A Sneak Peek at the 2010 HRR Trade Show

Feb 9, 2010

It’s been 12 years since the first Hotrod & Restoration Trade Show. In that time, the show has become the premiere place for members of the hot rod, street rod, classic truck and muscle car industries to get together, do business and get a sneak peak at the year to come.

With less than a month to go until show time, exhibitors and attendees alike are making plans to spend three days in Indianapolis focusing on their businesses and the industry in general. And there will be plenty to keep them busy! The show includes a full day of education and manufacturer’s training workshops, a New Products Showcase and the presentation of the prestigious Robert E. Petersen Lifetime Achievement Award. Above all, exhibitors and attendees come to the show to meet up with friends and business contacts and talk shop.

“We look forward to seeing new and old faces at the show,” said Zac Compton of Classic Instruments in Boyne City, Michigan. “It’s a great chance to kick off a new show season and we get to have a lot of one-on-one time with dealers that attend the show. There is a great opportunity to show attendees what’s new and what to promote through the upcoming year.”

Knowledge is Power

Every year, the Hotrod & Restoration Trade Show adds new and exciting features to the already-packed lineup of events. This year’s show will offer the first-ever Interior Fabrication Workshop, a specialized seminar for auto trimmers and interior fabricators that will teach skills such as vinyl embossing, detailed router work, hands-on logo branding and more.

Forty manufacturers will be hosting seminars during this year’s Education & Training Day.

“Technical know-how from the experts [doesn’t] come along very often, especially at no charge,” said S. Kellie Colf of Eaton Detroit Spring in Detroit. “There isn’t anyone who can’t benefit from some increased knowledge.”

In addition, 2010’s show will bring over 40 Manufacturers Seminars on Thursday, March 11, with topics ranging from fuel injection to insurance, and everything in between. Presented by HRIA, the Education & Training Day always proves to have great take-away value for the businesses of both exhibitors and attendees.

“The Education Day is such a value to the dealers,” said Michael Moore, co-owner of American Autowire of Bellmawr, New Jersey. “They get a chance for up-to-date information on new products, sales techniques and methodology as it relates to a specific product. Where else can you get all that knowledge concentrated in one place?

“First-time attendees should schedule the seminars that will represent major product lines that they carry,” advised Moore. “They should also attend those seminars for products that require the most technical selling background. They can then build their own question list that can be discussed with those vendors in that vendor’s booth.

“The nature of the show allows that time can be spent by the vendors in their booths. This can be a real win-win for all parties,” said Moore.

Compton of Classic Instruments, which is also putting on a seminar this year, offered some advice of his own for first-time Education Day attendees.

“Take a good look at the seminars prior to the show and decide which ones you want to attend,” he recommended. “It’s great to create a personalized schedule for yourself so that you know where to go to make the most out of the show.”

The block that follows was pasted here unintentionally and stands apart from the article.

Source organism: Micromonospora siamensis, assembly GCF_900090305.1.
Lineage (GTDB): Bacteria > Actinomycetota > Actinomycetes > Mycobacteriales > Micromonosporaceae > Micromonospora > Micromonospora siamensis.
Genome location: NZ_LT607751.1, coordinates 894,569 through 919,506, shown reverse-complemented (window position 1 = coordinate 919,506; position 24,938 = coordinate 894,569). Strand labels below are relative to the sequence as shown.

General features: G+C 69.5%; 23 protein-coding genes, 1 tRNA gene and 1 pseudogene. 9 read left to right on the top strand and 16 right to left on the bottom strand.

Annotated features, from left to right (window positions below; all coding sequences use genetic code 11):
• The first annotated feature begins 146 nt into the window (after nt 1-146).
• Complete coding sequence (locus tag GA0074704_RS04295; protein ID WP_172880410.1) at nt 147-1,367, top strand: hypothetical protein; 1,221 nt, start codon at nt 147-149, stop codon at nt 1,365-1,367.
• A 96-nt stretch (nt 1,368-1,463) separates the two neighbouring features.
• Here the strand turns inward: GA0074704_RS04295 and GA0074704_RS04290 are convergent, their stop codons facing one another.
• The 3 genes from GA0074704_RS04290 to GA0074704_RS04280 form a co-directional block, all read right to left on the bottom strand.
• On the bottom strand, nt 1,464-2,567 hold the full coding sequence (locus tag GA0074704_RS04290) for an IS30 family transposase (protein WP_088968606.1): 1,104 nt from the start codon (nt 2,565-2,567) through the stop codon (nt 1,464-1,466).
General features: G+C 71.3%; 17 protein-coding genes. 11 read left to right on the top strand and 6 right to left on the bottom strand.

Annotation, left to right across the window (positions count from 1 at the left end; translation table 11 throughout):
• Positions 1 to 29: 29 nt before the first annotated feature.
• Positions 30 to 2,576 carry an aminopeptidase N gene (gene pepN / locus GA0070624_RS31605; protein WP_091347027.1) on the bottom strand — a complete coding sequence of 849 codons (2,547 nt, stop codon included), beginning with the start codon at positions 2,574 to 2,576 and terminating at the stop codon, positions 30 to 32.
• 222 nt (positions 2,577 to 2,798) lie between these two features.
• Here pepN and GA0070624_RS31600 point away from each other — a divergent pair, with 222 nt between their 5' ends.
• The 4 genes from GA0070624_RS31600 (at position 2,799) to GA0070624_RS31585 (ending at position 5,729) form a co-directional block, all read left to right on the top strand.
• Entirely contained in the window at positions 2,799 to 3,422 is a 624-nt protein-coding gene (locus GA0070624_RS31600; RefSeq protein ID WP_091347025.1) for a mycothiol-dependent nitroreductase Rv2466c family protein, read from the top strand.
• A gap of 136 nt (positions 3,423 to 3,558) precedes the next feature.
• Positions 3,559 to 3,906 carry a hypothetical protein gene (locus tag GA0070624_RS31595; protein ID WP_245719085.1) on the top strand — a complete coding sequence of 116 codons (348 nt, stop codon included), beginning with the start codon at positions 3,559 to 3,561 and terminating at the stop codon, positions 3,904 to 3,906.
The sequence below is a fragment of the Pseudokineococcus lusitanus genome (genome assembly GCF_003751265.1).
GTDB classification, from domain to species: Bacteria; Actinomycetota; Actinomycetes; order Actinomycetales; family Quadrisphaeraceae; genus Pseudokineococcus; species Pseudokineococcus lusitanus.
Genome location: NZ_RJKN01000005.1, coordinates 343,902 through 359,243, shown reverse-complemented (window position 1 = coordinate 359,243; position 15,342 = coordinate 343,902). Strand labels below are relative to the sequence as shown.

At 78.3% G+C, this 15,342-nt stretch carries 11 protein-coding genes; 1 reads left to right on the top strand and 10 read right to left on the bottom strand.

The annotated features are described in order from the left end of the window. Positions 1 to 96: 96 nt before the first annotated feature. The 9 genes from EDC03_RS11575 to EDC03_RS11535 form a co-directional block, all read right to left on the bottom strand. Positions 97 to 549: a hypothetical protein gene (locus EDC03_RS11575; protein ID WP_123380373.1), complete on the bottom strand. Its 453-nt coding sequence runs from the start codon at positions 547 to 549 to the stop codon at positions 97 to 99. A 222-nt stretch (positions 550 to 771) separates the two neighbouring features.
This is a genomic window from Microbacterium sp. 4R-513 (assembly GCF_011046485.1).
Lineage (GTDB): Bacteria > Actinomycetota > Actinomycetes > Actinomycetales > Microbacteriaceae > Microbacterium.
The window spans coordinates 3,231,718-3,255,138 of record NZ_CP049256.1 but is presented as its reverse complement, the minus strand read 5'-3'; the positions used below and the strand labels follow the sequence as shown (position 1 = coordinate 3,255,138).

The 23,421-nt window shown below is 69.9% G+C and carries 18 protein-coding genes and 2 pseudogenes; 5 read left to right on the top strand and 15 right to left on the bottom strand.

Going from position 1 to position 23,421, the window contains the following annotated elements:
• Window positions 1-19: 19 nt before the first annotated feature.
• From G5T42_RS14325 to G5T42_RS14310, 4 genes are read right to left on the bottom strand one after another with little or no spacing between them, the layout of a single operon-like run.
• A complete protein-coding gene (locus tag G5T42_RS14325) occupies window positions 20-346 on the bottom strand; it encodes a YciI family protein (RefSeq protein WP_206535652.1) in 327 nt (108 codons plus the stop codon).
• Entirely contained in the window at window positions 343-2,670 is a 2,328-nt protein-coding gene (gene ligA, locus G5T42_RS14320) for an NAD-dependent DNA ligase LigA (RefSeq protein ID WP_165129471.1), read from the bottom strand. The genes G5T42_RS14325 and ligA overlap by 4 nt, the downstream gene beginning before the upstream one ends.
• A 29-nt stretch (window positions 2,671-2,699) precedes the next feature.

“Don’t skip the seminars,” said Colf. “In these niches, everyone knows it’s the old-timers who have all of the knowledge. This is how you can start gaining some of your own. And take a look at the seminar attendees: the old-timers are all there. They know this stuff is important.”

Compton added that the seminars also benefit the exhibitors putting them on.

“We like having the opportunity to talk directly to the customers that are installing our product,” he said. “The seminars also give us an opportunity to give technical advice.”

Saturday will bring more education for attendees. In addition to the Interior Fabrication Workshop, two panel discussions will be presented by ARMO, “Social Marketing” and “How to Read the Customer.”

The Breakfast will include the presentation of the Robert E. Petersen Lifetime Achievement Award, as well as the Innovation Awards.

Gearing Up for a Good Breakfast

Officially kicking off the start of the Hotrod & Restoration Trade Show days, the Grand Opening Breakfast has long been a favorite event of exhibitors and attendees alike, due to the presentation of the prestigious Robert E. Petersen Lifetime Achievement Award to a deserving industry icon. Past recipients of the award include such esteemed names such as Carroll Shelby, George Barris, the Ford Family, Alex Xydias and last year’s honoree, “Speedy” Bill Smith.

This year, the award will be presented to Jack Roush, chairman of Roush Enterprises, Inc. and CEO/co-owner of Roush Fenway Racing.

“The Petersen Automotive Museum has chosen Jack Roush as the 2010 recipient of the Robert E. Petersen Lifetime Achievement Award for his ongoing role as an automotive pioneer,” said Dick Messer, director of the Petersen Automotive Museum in Los Angeles. “From his early days as an engineer at Ford and then Chrysler, to his on-track successes, to his foray into the automotive aftermarket, both in products and complete vehicles, and his prototyping and product development services, he has been an industry innovator.

“While Jack is known best for his exploits in racing and automotive performance, he also develops alternative fuel technology, electronics, sports equipment, aviation technology and many other things that touch our lives every day.

“Robert E. Petersen was also a pioneer in the automotive world,” added Messer. “He gave the automobile hobby and industry national and international exposure. This award is for those pioneers like Petersen who not only are successful in their own creative endeavors, but who also bring success to others around them.”